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Follow-Up: Holding Ourselves to a Higher Standard

Renee Moore

My colleagues here around the table have raised some important and intriguing issues about teacher evaluation.

Like Ryan K., I sense (and hope) that teacher evaluations ten years from now will look very different from the haphazard, ineffective methods in use in most American schools today. His vision is echoed in Jessica Hahn's portrayal of the power of collaboration among teachers even today and the importance of extending that collaboration throughout the district and into the community.

I'm thrilled that Jessica K. brought to the table the role students could play in teacher evaluation. I strongly second that view. Some of the best teaching advice I've ever gotten—and some of the most needed criticisms—came from students.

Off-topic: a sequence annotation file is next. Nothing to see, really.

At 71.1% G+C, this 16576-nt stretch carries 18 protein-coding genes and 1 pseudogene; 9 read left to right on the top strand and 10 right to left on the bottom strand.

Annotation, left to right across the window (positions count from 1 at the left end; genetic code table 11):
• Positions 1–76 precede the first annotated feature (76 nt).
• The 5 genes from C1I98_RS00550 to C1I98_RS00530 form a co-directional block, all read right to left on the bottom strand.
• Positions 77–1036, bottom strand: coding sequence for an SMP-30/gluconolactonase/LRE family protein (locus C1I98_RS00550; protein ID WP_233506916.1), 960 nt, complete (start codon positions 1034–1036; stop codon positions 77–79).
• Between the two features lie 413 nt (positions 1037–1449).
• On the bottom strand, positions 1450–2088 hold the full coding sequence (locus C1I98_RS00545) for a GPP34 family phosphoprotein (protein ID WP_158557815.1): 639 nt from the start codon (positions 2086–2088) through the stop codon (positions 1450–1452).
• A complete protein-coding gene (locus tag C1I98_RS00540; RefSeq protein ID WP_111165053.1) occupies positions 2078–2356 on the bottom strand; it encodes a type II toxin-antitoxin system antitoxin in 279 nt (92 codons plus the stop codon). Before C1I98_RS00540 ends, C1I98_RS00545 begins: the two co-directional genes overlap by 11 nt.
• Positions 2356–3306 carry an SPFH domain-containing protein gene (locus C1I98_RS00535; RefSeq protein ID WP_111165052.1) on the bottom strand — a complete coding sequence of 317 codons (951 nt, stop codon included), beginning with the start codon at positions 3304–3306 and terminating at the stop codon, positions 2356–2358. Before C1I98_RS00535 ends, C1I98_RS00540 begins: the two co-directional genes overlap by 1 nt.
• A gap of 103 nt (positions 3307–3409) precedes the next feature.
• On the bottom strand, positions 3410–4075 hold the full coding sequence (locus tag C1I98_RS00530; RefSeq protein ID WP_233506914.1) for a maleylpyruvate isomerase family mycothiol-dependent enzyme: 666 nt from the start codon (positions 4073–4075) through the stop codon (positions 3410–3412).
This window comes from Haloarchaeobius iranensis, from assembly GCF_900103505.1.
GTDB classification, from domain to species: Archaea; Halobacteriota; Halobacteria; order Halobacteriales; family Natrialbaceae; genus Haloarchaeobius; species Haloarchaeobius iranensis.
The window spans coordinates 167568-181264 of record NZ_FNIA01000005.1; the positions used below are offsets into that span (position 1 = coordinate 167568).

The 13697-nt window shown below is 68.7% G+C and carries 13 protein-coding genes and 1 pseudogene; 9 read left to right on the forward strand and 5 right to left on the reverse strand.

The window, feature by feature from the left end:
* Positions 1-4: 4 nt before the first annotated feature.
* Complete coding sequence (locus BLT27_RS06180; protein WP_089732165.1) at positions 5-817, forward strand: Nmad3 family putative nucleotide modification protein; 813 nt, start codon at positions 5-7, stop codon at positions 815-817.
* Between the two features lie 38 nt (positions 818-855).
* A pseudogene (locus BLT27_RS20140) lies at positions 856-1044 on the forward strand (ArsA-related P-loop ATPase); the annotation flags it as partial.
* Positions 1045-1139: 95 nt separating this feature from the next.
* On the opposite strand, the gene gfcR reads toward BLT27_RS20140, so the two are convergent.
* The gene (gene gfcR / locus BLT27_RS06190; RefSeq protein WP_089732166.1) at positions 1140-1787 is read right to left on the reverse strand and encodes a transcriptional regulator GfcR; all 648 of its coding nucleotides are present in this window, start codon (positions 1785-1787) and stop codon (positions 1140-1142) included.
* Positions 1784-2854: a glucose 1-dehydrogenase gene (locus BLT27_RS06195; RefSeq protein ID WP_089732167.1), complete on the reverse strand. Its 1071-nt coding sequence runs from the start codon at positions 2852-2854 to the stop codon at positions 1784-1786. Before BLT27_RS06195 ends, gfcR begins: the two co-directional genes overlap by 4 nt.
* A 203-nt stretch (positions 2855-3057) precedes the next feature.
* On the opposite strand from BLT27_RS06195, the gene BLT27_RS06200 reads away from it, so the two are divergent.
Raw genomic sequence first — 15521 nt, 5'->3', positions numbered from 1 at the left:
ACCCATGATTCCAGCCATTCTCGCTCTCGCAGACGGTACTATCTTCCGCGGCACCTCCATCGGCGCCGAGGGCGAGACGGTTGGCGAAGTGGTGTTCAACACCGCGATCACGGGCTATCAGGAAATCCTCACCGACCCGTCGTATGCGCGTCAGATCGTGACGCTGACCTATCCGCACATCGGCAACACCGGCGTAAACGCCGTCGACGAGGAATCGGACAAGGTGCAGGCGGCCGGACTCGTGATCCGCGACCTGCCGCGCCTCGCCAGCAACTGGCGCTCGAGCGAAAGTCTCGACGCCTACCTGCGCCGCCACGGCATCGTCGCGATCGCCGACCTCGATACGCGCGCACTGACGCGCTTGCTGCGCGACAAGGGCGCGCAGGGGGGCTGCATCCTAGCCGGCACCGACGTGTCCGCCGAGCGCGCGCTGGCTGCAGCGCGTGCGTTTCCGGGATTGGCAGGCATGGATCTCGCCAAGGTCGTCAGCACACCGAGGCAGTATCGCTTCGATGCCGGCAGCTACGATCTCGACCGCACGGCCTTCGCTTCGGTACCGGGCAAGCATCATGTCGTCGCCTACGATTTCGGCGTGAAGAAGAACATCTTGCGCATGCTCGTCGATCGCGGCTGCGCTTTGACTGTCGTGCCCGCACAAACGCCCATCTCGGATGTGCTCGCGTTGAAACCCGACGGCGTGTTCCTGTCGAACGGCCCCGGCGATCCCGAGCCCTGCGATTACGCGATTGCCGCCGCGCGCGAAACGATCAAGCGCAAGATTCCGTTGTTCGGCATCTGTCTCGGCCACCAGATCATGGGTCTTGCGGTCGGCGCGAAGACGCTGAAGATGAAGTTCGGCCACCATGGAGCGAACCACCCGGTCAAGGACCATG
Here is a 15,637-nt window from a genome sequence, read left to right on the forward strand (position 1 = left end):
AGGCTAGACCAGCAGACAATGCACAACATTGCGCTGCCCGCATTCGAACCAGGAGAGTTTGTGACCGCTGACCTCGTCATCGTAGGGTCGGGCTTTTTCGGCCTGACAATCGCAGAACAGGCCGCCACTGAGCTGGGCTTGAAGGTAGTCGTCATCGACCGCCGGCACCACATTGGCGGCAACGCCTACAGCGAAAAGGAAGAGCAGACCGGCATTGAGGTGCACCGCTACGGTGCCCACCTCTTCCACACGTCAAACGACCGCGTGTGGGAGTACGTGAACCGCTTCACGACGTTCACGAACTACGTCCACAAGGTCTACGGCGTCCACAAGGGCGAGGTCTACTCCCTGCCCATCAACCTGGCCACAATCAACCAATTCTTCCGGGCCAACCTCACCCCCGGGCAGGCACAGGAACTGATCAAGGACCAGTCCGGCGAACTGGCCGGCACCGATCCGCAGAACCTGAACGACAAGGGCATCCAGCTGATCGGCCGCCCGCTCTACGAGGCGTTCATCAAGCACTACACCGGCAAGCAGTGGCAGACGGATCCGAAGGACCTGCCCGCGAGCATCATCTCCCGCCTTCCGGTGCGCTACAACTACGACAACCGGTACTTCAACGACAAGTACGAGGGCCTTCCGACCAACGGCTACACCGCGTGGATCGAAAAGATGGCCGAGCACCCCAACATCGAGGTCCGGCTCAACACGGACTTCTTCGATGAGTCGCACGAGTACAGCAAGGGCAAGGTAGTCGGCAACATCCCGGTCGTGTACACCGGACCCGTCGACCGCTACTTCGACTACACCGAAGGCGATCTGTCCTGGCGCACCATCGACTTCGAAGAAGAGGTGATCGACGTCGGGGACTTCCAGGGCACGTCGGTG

Michael is absolutely spot-on with his warning about the danger of ignoring context in teacher evaluation. In fact, we have known for some time that teaching and learning are highly contextual, even in virtual settings. This is just one aspect of the rich complexity of teaching, as Ryan N. explores. Teaching is the consummate profession, and those who practice it deserve an equally robust evaluation system.

That's why enlightening work such as the "Student Learning, Student Achievement" report that Patrick discusses deserves greater attention. Using standardized test scores as a primary indicator of whether students or their teachers are successful, like the sloppy walk-through observations of some administrators, makes a mockery of real professional evaluation and is a gross disservice to the students we serve.

As a group, I believe this roundtable is representative of the desire of the majority of teaching professionals to have truly effective, accurate, and helpful teaching evaluation.

And that type of evaluation system can only come when teachers ourselves demand it, design it, and implement it as part of a much more profound shift within the teaching profession itself.

Renee Moore has taught English and journalism for 20 years in the Mississippi Delta region at both high school and community college levels.

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